Although he was born in Cambridge, England, late in 1889, George Douglas Howard Cole spent most of his life in Oxford, first as a student and later as a professor. It was during his undergraduate years that Cole developed his passion for socialism. First as a member of the Fabian Society and then as a worker in the Independent Labour Party, he began to make a name for himself among the radical elements in Great Britain in the years before World War I. It was while he was a member of the Fabian Research Department that he met Margaret Isabel Postgate, to whom he was married in 1918.
Born Margaret Isabel Postgate, Margaret Cole was also a native of Cambridge and took her degree at Cambridge University and served as classical mistress at St. Paul’s Girls’ School in London between 1914 and 1916. Like her husband, Margaret Cole was very interested in adult education, and for a quarter of a century she helped combat illiteracy. Although the Coles became permanent residents of Oxford in 1925, when G. D. H. Cole became a fellow of University College and university reader in economics, they kept a residence in London and remained actively involved in the political life of the capital. Three children did not deter either Cole from pursuing a career, remaining involved in socialist circles, and publishing a remarkable number of books and pamphlets.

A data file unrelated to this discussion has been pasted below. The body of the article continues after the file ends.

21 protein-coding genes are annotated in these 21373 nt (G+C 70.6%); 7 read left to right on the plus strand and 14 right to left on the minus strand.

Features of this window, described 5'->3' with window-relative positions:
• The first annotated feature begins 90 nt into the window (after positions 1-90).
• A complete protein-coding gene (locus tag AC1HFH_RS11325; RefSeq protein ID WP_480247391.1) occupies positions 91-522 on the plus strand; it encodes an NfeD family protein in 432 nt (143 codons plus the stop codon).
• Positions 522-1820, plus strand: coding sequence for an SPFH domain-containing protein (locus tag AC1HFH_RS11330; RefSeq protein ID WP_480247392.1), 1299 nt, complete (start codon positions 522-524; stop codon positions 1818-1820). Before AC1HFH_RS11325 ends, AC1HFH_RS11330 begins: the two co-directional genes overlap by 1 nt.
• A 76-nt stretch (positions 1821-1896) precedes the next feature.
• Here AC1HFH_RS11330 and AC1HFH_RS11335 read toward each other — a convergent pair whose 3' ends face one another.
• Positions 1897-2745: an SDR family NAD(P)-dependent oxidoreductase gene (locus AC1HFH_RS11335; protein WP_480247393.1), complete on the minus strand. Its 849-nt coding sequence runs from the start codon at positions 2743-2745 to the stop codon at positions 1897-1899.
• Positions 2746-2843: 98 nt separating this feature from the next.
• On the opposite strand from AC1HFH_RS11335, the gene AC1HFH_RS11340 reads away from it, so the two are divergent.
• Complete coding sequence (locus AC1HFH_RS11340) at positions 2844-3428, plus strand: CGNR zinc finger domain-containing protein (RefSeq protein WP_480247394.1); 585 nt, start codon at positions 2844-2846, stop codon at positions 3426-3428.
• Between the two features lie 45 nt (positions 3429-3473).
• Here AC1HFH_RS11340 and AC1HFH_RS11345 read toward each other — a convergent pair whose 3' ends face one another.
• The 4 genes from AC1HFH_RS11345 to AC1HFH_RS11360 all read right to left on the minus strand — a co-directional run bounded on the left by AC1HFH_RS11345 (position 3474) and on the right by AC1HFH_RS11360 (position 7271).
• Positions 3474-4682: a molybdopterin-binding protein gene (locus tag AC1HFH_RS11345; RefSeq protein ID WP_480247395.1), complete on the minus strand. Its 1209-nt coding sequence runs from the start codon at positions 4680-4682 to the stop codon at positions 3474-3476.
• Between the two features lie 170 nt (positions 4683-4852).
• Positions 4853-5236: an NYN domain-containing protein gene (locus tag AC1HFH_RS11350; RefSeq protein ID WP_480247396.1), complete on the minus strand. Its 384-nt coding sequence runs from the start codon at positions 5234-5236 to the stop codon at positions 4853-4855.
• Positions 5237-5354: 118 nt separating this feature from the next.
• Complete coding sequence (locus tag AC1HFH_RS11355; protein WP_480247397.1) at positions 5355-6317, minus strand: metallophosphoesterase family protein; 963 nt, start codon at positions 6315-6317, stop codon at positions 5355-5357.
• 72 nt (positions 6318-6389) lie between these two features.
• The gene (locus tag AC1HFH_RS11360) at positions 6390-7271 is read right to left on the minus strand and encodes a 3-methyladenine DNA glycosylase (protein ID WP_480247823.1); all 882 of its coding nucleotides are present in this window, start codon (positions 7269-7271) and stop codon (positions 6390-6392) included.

During his years at Oxford, G. D. H. Cole distinguished himself as a leading economist, and he gathered around him a group of students and teachers who still remain very active in the political and economic life of Great Britain. G. D. H. Cole died in 1959 after a long illness. Awarded the Order of the British Empire in 1965 and made a dame of the British Empire in 1970, Margaret Cole survived her husband by twenty-one years, dying in a nursing home at Goring-on-Thames (near Oxford) in 1980.